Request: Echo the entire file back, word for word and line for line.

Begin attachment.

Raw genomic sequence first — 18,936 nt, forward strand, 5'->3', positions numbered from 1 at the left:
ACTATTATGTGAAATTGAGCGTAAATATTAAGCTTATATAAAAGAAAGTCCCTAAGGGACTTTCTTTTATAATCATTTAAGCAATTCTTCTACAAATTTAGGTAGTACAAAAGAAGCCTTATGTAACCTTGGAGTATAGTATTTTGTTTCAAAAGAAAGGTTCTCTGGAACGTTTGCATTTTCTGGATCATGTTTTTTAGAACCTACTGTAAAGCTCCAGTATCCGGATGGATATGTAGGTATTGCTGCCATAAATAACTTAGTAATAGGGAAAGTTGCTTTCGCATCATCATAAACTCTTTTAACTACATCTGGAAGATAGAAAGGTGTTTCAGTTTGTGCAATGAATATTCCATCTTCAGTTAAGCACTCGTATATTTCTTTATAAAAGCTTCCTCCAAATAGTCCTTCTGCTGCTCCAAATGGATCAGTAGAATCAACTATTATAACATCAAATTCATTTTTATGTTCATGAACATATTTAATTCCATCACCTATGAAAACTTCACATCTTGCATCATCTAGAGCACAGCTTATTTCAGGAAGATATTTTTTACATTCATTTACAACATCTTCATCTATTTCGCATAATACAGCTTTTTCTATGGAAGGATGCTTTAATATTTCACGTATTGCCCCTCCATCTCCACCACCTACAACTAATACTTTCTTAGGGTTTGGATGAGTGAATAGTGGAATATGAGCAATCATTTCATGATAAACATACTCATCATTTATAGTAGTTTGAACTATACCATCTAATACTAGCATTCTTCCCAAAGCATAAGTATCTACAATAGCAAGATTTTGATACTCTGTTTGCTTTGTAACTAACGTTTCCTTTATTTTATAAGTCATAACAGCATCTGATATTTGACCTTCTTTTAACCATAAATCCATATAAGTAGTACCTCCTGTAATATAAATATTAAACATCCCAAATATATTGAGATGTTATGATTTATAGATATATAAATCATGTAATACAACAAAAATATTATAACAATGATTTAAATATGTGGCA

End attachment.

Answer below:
Raw genomic sequence first — 18,936 nt, forward strand, 5'->3', positions numbered from 1 at the left:
ACTATTATGTGAAATTGAGCGTAAATATTAAGCTTATATAAAAGAAAGTCCCTAAGGGACTTTCTTTTATAATCATTTAAGCAATTCTTCTACAAATTTAGGTAGTACAAAAGAAGCCTTATGTAACCTTGGAGTATAGTATTTTGTTTCAAAAGAAAGGTTCTCTGGAACGTTTGCATTTTCTGGATCATGTTTTTTAGAACCTACTGTAAAGCTCCAGTATCCGGATGGATATGTAGGTATTGCTGCCATAAATAACTTAGTAATAGGGAAAGTTGCTTTCGCATCATCATAAACTCTTTTAACTACATCTGGAAGATAGAAAGGTGTTTCAGTTTGTGCAATGAATATTCCATCTTCAGTTAAGCACTCGTATATTTCTTTATAAAAGCTTCCTCCAAATAGTCCTTCTGCTGCTCCAAATGGATCAGTAGAATCAACTATTATAACATCAAATTCATTTTTATGTTCATGAACATATTTAATTCCATCACCTATGAAAACTTCACATCTTGCATCATCTAGAGCACAGCTTATTTCAGGAAGATATTTTTTACATTCATTTACAACATCTTCATCTATTTCGCATAATACAGCTTTTTCTATGGAAGGATGCTTTAATATTTCACGTATTGCCCCTCCATCTCCACCACCTACAACTAATACTTTCTTAGGGTTTGGATGAGTGAATAGTGGAATATGAGCAATCATTTCATGATAAACATACTCATCATTTATAGTAGTTTGAACTATACCATCTAATACTAGCATTCTTCCCAAAGCATAAGTATCTACAATAGCAAGATTTTGATACTCTGTTTGCTTTGTAACTAACGTTTCCTTTATTTTATAAGTCATAACAGCATCTGATATTTGACCTTCTTTTAACCATAAATCCATATAAGTAGTACCTCCTGTAATATAAATATTAAACATCCCAAATATATTGAGATGTTATGATTTATAGATATATAAATCATGTAATACAACAAAAATATTATAACAATGATTTAAATATGTGGCA